In the days of film, much of the creative work that went into a print happened in the darkroom. From Wikipedia:
During exposure, values in the image can be adjusted, most often by "dodging" (reducing the amount of light to a specific area of an image by selectively blocking light to it for part or all of the exposure time) and/or "burning" (giving additional exposure to specific area of an image by exposing only it while blocking light to the rest). Filters, usually thin pieces of colored plastic, can be used to increase or decrease an image's contrast (the difference between dark tones and light tones). After exposure, the photographic printing paper (which still appears blank) is ready to be processed.
Today, the bulk of the creative work happens in what is called the “digital darkroom”. Computer programs such as Lightroom, Photoshop, and Silver Efex mimic the tools we used in the darkroom, while also extending our capabilities far beyond what was ever imagined in the past. The challenge today is not so much what we can do (which is nearly limitless), but how we should limit ourselves so as to not over-process our images.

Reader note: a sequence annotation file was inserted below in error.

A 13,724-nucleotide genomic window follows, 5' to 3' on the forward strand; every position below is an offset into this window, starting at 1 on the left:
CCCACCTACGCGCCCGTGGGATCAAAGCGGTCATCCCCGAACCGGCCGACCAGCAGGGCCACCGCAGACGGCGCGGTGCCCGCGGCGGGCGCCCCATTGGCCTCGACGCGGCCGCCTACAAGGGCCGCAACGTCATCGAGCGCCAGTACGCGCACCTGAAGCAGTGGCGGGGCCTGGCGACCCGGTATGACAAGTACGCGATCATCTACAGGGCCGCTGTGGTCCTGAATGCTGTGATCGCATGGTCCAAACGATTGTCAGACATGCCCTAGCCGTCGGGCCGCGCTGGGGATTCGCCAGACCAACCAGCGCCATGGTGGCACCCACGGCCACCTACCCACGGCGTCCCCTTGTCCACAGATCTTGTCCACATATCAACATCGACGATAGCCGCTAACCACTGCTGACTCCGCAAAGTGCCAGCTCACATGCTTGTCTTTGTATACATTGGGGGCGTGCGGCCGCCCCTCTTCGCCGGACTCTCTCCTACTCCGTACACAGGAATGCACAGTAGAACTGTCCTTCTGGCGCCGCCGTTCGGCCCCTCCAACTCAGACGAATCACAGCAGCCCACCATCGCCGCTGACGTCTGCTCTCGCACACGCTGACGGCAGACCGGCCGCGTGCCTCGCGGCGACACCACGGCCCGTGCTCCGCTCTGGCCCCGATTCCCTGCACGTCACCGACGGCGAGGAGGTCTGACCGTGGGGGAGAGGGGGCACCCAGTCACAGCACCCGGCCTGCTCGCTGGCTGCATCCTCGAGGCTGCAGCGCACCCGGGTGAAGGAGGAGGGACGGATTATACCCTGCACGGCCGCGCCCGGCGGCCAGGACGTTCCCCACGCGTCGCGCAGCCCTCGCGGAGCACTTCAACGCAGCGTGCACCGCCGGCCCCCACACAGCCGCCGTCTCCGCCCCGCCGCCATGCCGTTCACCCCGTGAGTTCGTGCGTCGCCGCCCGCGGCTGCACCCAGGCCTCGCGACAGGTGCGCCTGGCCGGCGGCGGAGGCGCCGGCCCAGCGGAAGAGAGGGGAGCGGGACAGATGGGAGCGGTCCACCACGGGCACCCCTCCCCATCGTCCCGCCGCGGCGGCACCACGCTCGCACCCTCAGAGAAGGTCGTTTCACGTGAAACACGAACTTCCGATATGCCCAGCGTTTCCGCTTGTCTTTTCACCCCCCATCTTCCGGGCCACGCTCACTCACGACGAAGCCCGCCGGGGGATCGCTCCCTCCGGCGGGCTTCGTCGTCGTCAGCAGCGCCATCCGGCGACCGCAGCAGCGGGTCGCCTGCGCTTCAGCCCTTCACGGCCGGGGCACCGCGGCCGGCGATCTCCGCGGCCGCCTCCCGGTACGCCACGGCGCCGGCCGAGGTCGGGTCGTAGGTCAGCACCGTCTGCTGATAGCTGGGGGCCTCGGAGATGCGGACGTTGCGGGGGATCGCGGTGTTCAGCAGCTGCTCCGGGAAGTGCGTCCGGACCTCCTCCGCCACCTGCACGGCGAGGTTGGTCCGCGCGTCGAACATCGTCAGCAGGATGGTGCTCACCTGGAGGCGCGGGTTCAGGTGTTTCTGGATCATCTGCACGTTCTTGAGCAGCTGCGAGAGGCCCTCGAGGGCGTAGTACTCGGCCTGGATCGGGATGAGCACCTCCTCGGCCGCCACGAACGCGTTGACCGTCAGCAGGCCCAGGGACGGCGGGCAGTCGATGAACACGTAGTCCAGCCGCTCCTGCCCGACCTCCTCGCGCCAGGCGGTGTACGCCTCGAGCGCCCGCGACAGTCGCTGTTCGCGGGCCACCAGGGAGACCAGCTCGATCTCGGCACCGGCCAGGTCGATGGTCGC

In the digital realm, the act of printing is essentially a push button operation (once the initial technical hurdles are cleared, which are not insignificant). Because the creative work happens in the computer prior to making the print, the final step is primarily a technical challenge. Ansel Adams described the negative as the score, and the printing process as the performance. Today, the digital negative is the score, post processing in the computer is the performance, and the act of printing is only the echo after the final note of the symphony.